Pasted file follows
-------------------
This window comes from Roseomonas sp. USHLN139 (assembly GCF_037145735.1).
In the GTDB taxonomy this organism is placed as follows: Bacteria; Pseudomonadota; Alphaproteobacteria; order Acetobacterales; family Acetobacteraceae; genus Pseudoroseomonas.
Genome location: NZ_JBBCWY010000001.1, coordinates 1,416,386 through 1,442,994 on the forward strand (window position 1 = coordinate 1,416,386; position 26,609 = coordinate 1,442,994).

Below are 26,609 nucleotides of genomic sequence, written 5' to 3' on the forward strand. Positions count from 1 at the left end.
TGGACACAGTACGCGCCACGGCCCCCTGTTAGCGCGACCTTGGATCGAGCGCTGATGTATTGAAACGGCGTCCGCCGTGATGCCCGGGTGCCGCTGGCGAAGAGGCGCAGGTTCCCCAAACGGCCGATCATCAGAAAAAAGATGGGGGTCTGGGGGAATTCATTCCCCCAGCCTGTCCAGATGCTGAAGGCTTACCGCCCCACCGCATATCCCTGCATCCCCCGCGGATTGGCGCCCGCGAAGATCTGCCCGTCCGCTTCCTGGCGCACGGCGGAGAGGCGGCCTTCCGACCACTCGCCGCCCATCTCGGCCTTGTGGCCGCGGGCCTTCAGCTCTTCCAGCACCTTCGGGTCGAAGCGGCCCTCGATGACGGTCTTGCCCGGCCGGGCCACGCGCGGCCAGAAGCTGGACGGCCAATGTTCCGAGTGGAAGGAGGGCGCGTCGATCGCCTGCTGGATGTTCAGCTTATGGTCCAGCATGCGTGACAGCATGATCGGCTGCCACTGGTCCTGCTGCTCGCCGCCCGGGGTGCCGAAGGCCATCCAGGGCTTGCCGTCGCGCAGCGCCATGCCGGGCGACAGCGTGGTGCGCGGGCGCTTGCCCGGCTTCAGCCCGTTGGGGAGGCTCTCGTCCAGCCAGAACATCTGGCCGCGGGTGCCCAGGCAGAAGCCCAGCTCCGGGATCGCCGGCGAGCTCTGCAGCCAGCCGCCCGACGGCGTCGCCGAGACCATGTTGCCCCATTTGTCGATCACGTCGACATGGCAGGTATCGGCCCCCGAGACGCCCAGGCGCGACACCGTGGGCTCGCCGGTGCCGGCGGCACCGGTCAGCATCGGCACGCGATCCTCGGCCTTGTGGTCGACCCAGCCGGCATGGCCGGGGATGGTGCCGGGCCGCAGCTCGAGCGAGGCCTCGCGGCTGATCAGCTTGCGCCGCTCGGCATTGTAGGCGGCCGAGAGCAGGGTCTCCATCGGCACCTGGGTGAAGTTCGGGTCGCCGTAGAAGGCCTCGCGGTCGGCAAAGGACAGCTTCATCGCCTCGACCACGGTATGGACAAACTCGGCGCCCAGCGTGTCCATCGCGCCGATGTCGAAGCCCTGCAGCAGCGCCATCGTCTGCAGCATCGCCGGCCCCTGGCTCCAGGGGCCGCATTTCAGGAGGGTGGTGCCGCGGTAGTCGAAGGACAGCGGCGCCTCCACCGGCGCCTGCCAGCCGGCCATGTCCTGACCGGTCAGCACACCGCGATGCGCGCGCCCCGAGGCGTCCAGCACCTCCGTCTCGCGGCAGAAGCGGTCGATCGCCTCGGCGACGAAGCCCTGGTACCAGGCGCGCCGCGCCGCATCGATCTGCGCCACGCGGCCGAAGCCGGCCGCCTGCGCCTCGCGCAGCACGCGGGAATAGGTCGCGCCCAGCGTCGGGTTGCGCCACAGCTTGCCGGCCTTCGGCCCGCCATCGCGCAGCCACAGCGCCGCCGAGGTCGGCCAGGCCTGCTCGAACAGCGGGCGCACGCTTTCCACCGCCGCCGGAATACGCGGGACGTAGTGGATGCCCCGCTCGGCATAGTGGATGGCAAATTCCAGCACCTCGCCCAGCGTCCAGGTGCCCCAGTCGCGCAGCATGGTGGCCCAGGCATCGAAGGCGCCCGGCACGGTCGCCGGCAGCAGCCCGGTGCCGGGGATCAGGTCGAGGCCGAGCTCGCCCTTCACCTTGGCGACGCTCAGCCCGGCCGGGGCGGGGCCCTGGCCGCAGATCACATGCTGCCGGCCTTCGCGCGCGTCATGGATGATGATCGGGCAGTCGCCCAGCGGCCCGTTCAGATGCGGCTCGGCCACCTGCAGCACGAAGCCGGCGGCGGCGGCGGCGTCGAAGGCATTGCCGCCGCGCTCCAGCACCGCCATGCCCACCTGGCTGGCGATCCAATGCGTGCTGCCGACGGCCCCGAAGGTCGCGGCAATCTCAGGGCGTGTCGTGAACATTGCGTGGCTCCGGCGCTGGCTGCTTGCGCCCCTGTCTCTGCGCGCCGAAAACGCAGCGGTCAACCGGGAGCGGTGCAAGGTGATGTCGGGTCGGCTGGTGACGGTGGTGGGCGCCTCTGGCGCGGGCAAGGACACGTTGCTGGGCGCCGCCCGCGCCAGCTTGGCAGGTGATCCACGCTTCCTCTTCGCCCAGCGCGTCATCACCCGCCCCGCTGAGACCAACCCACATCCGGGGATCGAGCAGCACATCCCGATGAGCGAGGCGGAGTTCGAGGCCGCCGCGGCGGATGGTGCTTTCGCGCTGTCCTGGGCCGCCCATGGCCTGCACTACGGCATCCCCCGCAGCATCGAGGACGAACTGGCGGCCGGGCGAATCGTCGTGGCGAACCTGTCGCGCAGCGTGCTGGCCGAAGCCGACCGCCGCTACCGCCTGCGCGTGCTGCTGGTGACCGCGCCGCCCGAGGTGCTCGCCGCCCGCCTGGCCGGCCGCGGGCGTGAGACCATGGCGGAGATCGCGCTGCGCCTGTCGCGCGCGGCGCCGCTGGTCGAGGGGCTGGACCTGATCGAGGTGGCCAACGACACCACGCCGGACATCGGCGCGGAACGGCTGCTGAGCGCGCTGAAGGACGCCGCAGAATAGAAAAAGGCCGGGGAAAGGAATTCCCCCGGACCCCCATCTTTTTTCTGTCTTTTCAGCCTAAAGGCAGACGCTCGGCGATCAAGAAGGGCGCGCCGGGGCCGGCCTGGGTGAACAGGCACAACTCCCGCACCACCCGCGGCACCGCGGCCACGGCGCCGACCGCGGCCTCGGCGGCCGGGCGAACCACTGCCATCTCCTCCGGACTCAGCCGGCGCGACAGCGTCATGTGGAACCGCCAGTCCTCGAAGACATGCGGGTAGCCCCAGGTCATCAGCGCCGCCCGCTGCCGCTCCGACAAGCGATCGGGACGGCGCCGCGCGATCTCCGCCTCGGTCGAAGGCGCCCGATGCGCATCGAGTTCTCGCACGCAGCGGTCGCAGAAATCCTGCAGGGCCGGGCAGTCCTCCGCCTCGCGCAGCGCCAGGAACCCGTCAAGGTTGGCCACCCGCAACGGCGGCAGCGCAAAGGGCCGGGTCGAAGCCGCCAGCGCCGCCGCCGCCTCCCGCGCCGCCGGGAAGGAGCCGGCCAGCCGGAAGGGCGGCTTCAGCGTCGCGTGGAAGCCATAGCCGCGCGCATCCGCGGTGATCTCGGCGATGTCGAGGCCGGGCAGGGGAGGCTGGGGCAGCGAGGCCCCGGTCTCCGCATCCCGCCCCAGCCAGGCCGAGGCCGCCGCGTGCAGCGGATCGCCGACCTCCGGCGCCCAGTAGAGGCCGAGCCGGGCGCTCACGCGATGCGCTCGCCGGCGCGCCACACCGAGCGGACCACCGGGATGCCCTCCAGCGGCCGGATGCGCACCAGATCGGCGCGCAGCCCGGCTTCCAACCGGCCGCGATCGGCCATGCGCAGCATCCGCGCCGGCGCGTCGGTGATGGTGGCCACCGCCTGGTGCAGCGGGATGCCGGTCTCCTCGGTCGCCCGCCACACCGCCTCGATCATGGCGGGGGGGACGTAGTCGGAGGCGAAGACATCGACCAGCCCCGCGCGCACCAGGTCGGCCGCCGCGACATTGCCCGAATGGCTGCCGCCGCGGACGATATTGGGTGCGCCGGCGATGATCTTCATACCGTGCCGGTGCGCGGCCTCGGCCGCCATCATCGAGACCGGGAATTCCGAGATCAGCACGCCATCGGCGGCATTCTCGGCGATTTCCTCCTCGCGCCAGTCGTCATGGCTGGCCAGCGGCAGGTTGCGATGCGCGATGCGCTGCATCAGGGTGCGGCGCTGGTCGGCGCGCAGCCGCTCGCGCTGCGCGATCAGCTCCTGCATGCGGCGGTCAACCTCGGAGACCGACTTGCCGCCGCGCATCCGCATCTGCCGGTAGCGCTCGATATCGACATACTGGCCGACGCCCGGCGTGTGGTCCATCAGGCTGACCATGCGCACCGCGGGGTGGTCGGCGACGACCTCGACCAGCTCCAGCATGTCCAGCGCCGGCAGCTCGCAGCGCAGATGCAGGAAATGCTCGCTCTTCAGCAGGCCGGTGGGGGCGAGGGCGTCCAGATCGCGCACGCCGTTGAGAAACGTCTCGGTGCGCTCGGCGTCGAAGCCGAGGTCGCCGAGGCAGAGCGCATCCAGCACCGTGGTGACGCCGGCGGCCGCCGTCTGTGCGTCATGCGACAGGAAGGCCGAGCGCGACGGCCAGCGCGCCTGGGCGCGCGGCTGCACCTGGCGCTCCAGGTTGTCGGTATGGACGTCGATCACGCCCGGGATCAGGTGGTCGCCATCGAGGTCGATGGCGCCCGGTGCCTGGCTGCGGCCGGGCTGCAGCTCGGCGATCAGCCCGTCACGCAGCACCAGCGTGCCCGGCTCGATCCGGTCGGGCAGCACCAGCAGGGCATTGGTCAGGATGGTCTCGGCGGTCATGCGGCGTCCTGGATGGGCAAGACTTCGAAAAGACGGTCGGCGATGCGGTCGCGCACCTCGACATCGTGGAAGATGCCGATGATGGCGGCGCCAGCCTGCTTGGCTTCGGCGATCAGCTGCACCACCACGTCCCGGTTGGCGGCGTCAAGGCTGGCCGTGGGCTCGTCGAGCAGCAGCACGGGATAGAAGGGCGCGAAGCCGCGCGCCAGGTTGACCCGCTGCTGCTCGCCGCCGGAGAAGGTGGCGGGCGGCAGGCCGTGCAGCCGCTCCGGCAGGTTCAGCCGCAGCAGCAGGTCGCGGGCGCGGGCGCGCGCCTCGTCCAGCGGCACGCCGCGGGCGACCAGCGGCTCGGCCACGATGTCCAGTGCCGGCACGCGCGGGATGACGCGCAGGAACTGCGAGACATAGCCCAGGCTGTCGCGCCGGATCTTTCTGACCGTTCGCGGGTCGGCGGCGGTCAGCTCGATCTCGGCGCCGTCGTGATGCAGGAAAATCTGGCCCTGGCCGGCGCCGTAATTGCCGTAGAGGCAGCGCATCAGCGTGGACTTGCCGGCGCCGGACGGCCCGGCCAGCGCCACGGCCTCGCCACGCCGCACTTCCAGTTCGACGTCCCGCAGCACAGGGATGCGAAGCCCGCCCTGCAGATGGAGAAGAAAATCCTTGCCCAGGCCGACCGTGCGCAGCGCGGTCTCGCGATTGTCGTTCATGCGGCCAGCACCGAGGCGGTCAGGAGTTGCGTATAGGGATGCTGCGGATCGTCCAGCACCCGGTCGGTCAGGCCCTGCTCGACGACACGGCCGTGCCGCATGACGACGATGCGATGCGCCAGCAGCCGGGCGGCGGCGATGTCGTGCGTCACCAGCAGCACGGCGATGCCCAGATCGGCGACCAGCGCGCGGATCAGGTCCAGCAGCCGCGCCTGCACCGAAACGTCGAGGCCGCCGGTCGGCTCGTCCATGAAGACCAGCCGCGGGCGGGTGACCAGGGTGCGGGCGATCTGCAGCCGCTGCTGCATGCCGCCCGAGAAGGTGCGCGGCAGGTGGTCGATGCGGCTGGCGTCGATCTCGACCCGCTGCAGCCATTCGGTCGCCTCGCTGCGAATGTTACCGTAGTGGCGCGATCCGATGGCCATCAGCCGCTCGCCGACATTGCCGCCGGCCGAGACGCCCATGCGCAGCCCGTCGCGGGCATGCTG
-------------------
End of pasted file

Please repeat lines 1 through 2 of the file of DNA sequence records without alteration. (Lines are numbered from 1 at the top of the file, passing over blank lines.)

This window comes from Roseomonas sp. USHLN139 (assembly GCF_037145735.1).
In the GTDB taxonomy this organism is placed as follows: Bacteria; Pseudomonadota; Alphaproteobacteria; order Acetobacterales; family Acetobacteraceae; genus Pseudoroseomonas.